After the service last week I got to talking with Mike and Raylene Hlavaty. Raylene mentioned that it was good to talk about the goal we are supposed to have in marriage. She said she believes that a lot of marriages struggle because they don’t know what they are supposed to be aiming for.
I could not have said it better myself. That’s exactly right. I would posit that most marriages do not have “happily ever after” because they do not know what God intends in marriage. They don’t know what they are supposed to be doing. The marriages end or plod along because they fail to understand what God says here in this verse.
We have here God’s plan for happy marriages. And there could be no greater Christian teaching on marriage. You may remember that Jesus referred to this passage in his life and ministry. When questioned about marriage, Jesus basically said, “Just go back to the original design.” The Apostle Paul also referred to it at least twice in his writings.
In every way our Lord affirmed that God’s plan for marriage is to be built on this blueprint.
As we come to our passage today I want us to focus our attention on the three principles God has laid down here regarding how a marriage is supposed to work.
And the first thing we should see is that every marriage must begin with a divorce!
I. It involves leaving father and mother
Our passage says that a “For this reason a man shall leave his father and mother.”
This is telling us that before a marriage occurs there is to be a separation that occurs. If we want our marriage to function properly, then God says that many of those ties we have to our homes and to our parents must be severed.
One person put it this way, “The bond of marriage must be so strong that it actually severs one of the strongest relationships on the planet.”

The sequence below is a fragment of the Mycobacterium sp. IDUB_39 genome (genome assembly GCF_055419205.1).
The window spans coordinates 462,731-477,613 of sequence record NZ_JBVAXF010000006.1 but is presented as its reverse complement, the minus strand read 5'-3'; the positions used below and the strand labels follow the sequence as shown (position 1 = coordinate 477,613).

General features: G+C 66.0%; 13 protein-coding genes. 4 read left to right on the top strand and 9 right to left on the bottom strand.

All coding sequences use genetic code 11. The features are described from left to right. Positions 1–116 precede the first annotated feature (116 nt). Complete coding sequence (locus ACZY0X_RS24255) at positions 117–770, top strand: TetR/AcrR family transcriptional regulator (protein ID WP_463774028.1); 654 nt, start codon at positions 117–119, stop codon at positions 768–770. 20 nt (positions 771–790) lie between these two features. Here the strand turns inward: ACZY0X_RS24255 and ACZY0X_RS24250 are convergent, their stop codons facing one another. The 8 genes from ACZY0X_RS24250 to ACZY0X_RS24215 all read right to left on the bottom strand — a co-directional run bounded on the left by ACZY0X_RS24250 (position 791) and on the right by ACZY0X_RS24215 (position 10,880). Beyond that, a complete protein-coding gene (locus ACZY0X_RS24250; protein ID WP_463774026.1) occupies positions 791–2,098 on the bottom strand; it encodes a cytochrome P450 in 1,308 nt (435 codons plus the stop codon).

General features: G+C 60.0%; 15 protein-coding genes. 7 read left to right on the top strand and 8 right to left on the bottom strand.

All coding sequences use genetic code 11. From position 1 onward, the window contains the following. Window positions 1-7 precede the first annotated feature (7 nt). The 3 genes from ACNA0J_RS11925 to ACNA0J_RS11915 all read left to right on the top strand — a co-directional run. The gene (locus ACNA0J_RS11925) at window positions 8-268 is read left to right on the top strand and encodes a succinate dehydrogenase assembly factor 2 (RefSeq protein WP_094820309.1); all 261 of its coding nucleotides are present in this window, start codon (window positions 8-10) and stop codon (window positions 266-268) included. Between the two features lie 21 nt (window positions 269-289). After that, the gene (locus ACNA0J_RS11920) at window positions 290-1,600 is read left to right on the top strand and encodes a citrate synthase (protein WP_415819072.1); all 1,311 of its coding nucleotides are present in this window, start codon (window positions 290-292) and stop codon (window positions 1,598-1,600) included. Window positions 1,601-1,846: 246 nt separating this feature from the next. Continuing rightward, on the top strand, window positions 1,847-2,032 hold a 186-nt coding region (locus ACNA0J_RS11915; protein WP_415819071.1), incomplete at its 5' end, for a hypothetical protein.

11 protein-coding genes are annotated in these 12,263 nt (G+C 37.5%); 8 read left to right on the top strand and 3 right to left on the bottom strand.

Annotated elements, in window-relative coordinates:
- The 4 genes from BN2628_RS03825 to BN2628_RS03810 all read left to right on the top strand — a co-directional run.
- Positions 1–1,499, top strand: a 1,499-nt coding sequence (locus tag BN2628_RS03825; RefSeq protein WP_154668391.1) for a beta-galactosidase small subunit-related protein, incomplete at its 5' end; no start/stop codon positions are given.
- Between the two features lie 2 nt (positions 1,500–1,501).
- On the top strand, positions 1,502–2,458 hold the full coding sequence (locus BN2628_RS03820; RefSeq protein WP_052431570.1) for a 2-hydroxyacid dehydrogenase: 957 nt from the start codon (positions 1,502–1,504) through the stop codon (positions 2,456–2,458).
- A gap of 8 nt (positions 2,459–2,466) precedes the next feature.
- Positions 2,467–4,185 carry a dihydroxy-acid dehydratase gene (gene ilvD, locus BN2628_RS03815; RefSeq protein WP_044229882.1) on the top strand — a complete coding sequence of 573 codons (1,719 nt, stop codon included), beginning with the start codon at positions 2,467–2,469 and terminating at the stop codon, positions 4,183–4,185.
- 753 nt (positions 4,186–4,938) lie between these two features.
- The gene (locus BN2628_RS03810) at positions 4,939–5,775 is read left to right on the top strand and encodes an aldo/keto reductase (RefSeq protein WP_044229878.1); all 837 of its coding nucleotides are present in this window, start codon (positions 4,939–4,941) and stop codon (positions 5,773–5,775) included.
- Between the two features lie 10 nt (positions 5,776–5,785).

Now, on the face of this, we understand that leaving your father and mother means that a physical separation must occur. And I want to emphasis this: Kids, when you get married, you need to move out. Your parent’s home is not your home anymore.
But there is more to it than that. Leaving your father and mother is not limited to finding a new address. It is possible to live on the other side of the planet and still be tied to your home.
We have to understand that God intends our relationship with our parents to change. It is obvious that it is never going to be broken completely. But it ought to be broken effectively. The parent child relationship has to undergo a metamorphosis.
As Wayne Mack says, leaving your father and mother means that you must no longer being slavishly dependent upon your parents for affection, approval, assistance or advice. As a child you draw those things from your parents. As a single person, your parents may still be the main source of support and counsel. And we understand that during such times, that is fine. That was the way God intended it.
But when a couple comes to be married, these needs and attachments to be reallocated. Your primary source of love, counsel, and support must now be found in your spouse.
You will relate to your parents differently. And parents, you should take note this too. Once your children marry, you cannot continue relating to them in the same way. They will be your son or daughter still, but the way you relate to them out to change.
Think about it this way. All growing up little Suzzie was daddy’s little girl. He cared for her, consoled her, and counseled her from the time she was in diapers. The moment he walks her down the aisle and gives her away, that relationship must change. When in the wedding service he puts her hand in her soon to be husband’s, that is a symbol of transference. He’s saying, I’m committing my duties as her daddy to you.
That’s what God intends. There is supposed to be a whole new family unit formed. She now has a new head of home whom she is to look to for these things. If daddy continues to be her source of consolation, then there will be problems. God did not intend that. Her new husband is most likely going to become embittered and resent her and her father. Holidays are going to be a little tense. And he’s going to feel that way because she is essentially saying, “I don’t trust him. I don’t recognize him as the head of my home.”
The same holds true on the other end. If a man is giving more credence to his mother’s wishes than to his wife’s, then there are going to be a number of problems that arise. If he’s always at mom’s beck and call, and not giving his wife’s needs and desires precedence, then his wife will become embittered. She is going to feel alienated.